o The US and UK accounted for up to 95 per cent of those sales, with the US taking the lion’s share.
o Futuresource estimates that seven per cent of UK households now own at least one smart speaker – with 2.8m devices shipped in 2017 (three-quarters of which were Amazon Echos)
o Between 39m – 47m Americans now have a smart speaker in their home, with Amazon’s Echo range thought to have around two-thirds of those devices.
o Analyst global predictions for 2018 are bullish – forecasting up to 58m unit sales.
o 55 per cent of US households will own a smart speaker by 2022 (175m units in 70m homes).
Impact on music
o Music is the most popular use for smart speakers, with users listening to more audio than they did before purchasing one of these devices.
o One study found that 34 per cent of Echo and Home owners spend more than four hours a day listening to music, compared to 24 per cent of the general population.
o 48 per cent of smart speaker owners have a premium subscription to a music-streaming service.
o 39 per cent of smart speaker owners say time listening to the device is replacing time spent listening to AM/FM stations – encouraging a shift away from traditional radio.
o Smart speakers may fuel more casual interaction with music – with generic requests to play music creating greater dependence on the personalisation algorithms of speakers’ assistants.
o Labels must now create metadata around genre, mood and user activities.
o Smartphones have apps, and smart speakers have ‘skills’ or ‘actions’ – applications created for use by listeners. There’s an opportunity here for labels to launch skills for their artists.
o Platforms such as Spotify want smart speakers to be gateways to listeners, not gatekeepers.
o Smart speakers are taking music streaming into a new world of shared listening, away from individual consumption, with multiple-user interaction.
What’s next for smart speakers?
o Smart speakers will drive subscriptions growth as household penetration increases and consumers find it increasingly easy and convenient to sign up.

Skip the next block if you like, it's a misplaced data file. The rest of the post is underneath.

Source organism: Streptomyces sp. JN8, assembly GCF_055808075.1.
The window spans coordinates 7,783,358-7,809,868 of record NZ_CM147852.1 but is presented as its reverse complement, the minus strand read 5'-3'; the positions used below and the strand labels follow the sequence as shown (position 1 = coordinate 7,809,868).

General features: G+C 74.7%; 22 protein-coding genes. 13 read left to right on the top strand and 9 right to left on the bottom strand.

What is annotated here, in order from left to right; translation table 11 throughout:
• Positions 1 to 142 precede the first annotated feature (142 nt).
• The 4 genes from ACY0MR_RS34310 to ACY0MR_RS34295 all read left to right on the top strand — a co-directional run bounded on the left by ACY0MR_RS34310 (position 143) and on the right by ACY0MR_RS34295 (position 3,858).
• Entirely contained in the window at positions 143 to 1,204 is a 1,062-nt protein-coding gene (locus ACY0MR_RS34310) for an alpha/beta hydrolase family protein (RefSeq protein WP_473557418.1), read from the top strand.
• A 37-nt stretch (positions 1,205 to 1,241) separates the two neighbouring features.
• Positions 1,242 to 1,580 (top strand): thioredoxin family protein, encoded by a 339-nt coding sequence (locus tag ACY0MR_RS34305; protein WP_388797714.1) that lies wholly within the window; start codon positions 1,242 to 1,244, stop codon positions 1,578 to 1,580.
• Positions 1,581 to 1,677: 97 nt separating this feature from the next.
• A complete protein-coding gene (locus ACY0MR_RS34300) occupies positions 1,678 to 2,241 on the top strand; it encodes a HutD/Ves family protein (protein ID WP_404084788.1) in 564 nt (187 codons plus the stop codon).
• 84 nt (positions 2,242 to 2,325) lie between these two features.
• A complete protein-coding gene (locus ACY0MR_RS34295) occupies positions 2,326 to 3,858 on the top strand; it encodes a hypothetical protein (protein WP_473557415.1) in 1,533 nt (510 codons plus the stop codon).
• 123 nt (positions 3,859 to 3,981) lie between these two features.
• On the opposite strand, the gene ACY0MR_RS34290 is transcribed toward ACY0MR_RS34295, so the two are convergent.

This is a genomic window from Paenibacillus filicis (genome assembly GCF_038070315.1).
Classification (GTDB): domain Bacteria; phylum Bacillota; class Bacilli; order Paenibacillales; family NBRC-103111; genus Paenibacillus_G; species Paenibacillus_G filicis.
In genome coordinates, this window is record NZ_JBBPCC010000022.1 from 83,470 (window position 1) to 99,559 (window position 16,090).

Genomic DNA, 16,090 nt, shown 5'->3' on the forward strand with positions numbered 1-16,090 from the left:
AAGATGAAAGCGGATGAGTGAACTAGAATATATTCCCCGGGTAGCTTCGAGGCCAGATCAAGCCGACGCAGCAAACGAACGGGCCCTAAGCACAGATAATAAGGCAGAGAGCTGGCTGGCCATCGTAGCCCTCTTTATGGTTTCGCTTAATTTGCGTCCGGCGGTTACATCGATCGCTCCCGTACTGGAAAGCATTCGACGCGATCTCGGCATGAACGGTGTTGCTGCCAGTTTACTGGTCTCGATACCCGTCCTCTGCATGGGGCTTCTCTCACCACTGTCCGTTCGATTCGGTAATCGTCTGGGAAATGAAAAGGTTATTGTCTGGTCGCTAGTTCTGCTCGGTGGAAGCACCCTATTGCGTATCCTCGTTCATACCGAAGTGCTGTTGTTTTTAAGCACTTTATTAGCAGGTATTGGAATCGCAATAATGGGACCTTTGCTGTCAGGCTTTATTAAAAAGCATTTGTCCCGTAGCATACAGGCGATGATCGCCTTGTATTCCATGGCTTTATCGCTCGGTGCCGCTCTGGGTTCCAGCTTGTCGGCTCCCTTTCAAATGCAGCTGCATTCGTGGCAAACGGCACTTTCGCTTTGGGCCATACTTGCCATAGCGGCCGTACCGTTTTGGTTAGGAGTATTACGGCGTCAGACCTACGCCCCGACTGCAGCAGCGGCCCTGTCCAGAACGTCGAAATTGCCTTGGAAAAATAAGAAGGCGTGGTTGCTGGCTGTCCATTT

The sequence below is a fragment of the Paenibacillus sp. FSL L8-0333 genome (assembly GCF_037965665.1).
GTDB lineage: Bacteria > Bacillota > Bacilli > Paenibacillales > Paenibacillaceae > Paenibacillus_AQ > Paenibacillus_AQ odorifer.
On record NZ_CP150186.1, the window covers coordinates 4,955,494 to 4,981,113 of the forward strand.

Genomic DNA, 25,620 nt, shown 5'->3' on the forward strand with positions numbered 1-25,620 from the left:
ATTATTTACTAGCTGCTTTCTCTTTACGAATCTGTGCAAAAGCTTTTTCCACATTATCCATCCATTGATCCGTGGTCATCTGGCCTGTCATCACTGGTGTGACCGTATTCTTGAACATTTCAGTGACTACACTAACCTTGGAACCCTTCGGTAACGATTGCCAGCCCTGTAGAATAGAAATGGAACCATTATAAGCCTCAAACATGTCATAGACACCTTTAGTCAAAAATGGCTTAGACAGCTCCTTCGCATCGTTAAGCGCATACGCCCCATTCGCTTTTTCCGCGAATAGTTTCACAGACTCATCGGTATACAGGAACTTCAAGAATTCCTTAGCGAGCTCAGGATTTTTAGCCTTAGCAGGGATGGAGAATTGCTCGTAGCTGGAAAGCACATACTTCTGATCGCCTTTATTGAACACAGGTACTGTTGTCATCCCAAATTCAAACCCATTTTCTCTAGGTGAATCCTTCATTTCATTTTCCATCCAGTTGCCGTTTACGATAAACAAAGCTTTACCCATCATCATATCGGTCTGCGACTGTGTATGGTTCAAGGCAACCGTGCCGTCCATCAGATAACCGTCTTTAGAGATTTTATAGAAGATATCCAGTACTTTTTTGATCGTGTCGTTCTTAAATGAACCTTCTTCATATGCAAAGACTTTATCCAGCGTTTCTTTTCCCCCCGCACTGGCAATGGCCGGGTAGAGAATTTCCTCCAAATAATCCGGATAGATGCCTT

o Recent research finds that 28 per cent of smart speaker owners say the device has caused them to pay for a music subscription service.
o Smart speakers can make music ubiquitous – making music even more accessible and central to people’s lives as the devices proliferate in the home and in cars.
o The emergence of programmed playlists on streaming services is making ‘context’ a hot topic – such as music to work-out to, cook to, etc.
o This is creating the opportunity to convert radio listeners into paying music subscribers.
o Price remains a factor, and there are likely to be more experiments around how subscriptions are marketed to and priced for smart speaker owners.
o Pureplay streaming services fear that smart speaker operators may become gatekeepers rather than gateways to music consumers.
o Smart speakers could help drive sales of physical music – where a fan likes music they hear, then can just as easily use devices to order a physical copy of a recording, particularly on LP.
o Smart speakers can also enable increased purchasing of concert and festival tickets – to potentially support growth in live music alongside the recorded sector.
o As smart speakers learn the tastes and behaviours of their users, they may be able to suggest and recommend products and services for purchase.
o Smart speakers pose metadata and marketing challenges – if you make a generalised request, where will the algorithm that powers the search take you? If you ask for a concerto, which recording out of the dozens or more that may exist will it transport you to?